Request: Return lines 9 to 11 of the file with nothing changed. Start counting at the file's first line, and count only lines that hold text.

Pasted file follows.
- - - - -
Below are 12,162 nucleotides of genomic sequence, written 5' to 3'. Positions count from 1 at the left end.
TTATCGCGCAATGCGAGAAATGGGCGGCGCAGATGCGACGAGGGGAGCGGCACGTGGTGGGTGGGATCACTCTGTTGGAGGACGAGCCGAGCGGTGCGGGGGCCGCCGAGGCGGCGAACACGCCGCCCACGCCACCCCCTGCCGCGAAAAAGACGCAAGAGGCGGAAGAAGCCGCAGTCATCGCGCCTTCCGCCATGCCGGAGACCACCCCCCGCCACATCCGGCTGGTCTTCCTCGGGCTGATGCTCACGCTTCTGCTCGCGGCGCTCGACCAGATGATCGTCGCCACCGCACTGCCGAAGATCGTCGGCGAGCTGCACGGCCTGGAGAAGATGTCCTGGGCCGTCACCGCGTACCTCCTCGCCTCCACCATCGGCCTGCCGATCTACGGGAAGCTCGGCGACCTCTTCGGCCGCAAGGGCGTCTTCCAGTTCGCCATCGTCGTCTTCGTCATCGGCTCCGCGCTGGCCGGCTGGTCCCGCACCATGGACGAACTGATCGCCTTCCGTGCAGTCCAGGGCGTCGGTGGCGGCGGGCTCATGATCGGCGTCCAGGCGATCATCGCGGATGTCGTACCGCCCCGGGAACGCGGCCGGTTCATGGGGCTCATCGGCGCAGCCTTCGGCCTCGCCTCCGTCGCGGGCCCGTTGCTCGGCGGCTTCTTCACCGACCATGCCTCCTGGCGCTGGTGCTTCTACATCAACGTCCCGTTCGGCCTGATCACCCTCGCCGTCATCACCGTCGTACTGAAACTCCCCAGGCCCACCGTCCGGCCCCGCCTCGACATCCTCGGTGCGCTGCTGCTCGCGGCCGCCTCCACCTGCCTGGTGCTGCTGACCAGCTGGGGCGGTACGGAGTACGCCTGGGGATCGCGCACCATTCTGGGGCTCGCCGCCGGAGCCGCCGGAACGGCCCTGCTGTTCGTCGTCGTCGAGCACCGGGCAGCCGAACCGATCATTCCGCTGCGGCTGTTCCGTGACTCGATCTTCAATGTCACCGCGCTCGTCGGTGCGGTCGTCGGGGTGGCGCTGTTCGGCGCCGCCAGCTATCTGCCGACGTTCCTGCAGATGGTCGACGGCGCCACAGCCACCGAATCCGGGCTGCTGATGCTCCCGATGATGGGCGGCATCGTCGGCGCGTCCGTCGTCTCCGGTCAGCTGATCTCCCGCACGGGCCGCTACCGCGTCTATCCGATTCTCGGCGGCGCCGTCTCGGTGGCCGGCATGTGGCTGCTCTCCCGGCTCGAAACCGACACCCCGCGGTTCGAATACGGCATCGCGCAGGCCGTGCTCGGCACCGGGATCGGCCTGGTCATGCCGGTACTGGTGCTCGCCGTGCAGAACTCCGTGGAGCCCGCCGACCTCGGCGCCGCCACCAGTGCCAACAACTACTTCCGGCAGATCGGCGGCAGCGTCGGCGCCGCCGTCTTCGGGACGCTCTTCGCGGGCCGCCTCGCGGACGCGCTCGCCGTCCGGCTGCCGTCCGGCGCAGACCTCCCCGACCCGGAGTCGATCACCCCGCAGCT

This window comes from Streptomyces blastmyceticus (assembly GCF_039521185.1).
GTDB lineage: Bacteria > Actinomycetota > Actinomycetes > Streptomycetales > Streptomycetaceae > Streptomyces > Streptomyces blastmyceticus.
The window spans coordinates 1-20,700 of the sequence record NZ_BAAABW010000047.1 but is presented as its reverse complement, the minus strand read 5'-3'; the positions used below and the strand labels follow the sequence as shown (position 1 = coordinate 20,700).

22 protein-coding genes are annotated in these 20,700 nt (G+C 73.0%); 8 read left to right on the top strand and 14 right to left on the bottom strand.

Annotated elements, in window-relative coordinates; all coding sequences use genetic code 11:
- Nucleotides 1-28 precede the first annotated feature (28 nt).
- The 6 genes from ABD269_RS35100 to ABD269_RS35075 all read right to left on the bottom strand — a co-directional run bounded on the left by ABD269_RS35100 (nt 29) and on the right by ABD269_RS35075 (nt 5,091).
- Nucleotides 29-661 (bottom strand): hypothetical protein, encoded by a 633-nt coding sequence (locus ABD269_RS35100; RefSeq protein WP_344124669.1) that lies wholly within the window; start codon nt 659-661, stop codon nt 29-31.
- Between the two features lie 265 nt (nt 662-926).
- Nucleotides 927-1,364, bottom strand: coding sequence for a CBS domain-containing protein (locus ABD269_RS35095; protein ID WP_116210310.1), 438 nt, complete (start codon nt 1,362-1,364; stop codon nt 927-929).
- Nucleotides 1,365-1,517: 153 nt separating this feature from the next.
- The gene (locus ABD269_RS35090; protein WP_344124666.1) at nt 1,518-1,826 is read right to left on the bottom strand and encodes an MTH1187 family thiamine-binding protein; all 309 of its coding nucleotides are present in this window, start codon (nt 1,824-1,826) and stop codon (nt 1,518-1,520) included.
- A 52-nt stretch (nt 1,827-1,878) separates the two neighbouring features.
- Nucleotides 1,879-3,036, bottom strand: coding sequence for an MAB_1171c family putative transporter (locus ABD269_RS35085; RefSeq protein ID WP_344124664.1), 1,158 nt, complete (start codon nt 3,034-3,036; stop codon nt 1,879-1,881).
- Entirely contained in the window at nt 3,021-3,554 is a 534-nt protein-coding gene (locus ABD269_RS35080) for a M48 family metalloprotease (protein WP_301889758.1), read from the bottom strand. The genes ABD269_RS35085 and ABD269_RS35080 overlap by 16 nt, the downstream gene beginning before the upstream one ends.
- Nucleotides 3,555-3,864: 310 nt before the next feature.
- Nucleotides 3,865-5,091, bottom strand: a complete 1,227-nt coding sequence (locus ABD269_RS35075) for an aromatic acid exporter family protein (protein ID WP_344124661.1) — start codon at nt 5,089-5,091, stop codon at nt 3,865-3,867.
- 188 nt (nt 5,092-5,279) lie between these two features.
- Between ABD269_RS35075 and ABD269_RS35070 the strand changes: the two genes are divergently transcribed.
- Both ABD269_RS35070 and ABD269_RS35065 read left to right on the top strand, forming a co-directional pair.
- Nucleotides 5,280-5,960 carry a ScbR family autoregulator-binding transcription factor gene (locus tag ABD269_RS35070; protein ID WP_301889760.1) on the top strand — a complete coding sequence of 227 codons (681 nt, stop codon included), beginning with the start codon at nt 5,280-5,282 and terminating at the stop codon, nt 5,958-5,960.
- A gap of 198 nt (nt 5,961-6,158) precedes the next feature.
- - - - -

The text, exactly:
- The 6 genes from ABD269_RS35100 to ABD269_RS35075 all read right to left on the bottom strand — a co-directional run bounded on the left by ABD269_RS35100 (nt 29) and on the right by ABD269_RS35075 (nt 5,091).
- Nucleotides 29-661 (bottom strand): hypothetical protein, encoded by a 633-nt coding sequence (locus ABD269_RS35100; RefSeq protein WP_344124669.1) that lies wholly within the window; start codon nt 659-661, stop codon nt 29-31.
- Between the two features lie 265 nt (nt 662-926).